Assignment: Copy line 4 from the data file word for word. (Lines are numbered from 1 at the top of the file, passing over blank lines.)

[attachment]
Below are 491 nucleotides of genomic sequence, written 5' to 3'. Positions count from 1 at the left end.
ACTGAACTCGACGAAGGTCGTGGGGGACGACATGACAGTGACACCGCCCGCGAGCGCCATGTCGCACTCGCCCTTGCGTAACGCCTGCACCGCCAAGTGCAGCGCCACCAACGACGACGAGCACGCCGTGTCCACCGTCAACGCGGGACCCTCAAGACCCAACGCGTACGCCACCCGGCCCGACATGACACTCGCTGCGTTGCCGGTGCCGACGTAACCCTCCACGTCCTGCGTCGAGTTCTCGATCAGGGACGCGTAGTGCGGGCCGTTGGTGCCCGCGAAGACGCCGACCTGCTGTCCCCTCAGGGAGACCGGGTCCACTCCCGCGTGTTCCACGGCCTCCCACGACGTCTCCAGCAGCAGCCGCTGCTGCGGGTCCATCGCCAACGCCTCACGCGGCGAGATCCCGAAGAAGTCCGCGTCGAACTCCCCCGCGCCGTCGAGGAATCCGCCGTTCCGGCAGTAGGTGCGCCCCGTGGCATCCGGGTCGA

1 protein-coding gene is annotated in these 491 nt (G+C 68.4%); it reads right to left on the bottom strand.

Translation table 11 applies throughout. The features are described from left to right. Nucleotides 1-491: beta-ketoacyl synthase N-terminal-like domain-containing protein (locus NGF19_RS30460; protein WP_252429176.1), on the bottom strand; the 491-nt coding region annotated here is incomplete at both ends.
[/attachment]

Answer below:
Translation table 11 applies throughout. The features are described from left to right. Nucleotides 1-491: beta-ketoacyl synthase N-terminal-like domain-containing protein (locus NGF19_RS30460; protein WP_252429176.1), on the bottom strand; the 491-nt coding region annotated here is incomplete at both ends.